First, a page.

The upside to sprawl?
The undeniable upside to sprawl is comfort and space. But are those luxuries really worth it?
I am at the enormous new Sacramento airport waiting to fly back to LA. I have learned my value of time. I could have paid $120 to take a 3 hour earlier flight to LA but I said no and I have gotten a lot of work done in this quiet airport that offers free wifi. I can even vouch for the men's bathroom quality and space. Roomy! Maybe sprawl and new infrastructure has its advantages as there are almost no people at this airport but infinite amounts of space and cushy seats and electric sockets for plugging stuff into. The folks at JFK airport in NYC should visit Sacramento to compare their craggy airport to this one.Skip to next paragraph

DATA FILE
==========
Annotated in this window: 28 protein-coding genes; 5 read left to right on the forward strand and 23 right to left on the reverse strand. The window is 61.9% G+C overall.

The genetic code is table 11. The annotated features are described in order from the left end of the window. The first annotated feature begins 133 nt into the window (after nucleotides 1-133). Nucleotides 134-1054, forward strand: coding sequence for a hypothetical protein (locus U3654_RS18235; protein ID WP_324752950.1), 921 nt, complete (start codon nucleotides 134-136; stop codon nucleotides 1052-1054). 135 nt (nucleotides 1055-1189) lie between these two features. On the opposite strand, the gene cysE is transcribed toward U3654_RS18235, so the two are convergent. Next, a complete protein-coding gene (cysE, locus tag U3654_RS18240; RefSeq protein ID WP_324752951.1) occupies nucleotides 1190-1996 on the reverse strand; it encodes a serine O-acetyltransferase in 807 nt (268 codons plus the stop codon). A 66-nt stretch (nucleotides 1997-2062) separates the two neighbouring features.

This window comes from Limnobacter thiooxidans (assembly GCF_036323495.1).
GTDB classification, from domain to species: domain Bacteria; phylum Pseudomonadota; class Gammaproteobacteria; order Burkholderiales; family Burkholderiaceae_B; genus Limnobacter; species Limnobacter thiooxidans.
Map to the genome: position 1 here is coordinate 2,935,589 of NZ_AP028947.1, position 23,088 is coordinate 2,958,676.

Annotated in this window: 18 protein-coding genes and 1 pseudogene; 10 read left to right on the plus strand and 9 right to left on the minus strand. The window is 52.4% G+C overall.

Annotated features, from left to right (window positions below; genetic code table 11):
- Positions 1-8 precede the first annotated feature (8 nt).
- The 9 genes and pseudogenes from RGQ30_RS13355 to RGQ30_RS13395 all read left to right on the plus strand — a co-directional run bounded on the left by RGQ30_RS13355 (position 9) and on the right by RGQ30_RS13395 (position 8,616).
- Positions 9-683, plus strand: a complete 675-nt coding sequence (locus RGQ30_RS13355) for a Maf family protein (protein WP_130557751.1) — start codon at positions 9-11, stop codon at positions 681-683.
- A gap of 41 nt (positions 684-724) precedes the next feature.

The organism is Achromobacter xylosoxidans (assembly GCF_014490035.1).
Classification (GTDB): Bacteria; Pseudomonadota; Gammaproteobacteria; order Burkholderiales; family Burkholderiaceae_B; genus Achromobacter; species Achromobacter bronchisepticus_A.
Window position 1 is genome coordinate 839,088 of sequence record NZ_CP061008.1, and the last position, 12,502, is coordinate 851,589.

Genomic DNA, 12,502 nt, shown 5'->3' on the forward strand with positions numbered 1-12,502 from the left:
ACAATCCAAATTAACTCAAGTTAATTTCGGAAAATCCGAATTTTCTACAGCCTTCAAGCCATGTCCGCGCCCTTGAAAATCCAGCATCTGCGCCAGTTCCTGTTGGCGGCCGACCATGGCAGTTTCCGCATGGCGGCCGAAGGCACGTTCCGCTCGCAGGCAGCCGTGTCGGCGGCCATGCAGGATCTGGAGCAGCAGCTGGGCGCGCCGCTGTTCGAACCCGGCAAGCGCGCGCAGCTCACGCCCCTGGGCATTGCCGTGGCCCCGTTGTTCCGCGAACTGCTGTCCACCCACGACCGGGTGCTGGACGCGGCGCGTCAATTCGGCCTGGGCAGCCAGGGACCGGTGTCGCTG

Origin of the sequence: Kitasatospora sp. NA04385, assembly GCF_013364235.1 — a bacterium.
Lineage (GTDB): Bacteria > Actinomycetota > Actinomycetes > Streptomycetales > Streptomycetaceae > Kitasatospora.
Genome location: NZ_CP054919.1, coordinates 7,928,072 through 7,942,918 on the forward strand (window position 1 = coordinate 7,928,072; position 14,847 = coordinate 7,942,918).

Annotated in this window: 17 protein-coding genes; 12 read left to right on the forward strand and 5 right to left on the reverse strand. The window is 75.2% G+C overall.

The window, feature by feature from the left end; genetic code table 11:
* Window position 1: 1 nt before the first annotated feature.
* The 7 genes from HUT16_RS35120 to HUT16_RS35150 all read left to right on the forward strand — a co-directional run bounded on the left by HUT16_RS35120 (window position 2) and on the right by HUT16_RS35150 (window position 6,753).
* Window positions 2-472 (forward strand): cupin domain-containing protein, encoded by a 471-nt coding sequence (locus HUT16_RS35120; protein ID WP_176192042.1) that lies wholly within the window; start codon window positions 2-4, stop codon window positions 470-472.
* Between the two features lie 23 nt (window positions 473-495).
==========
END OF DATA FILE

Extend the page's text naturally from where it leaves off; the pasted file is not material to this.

Mathew is an economics professor at UCLA and has written three books: Green Cities (Brookings Institution Press); Heroes and Cowards (Princeton University Press, jointly with Dora L. Costa); and in fall 2010, Climatopolis: How Our Cities Will Thrive in the Hotter World (Basic Books).
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I have more mixed feelings about Amtrak. To start on a positive note, this morning I took a $9 dollar ride from Davis to Sacramento on Amtrak. But, Amtrak kept me up last night. My hotel was in the middle of downtown Davis and the railroad stops downtown and the train tracks are right there. As trains travel through Davis , they blow their horn and I kept waking up. The same thing happens to me in Berkeley and when I was in Raleigh recently, I was told that the same thing happens there. I don't know if Amtrak blows that horn for safety reasons but does have some noise pollution effects.
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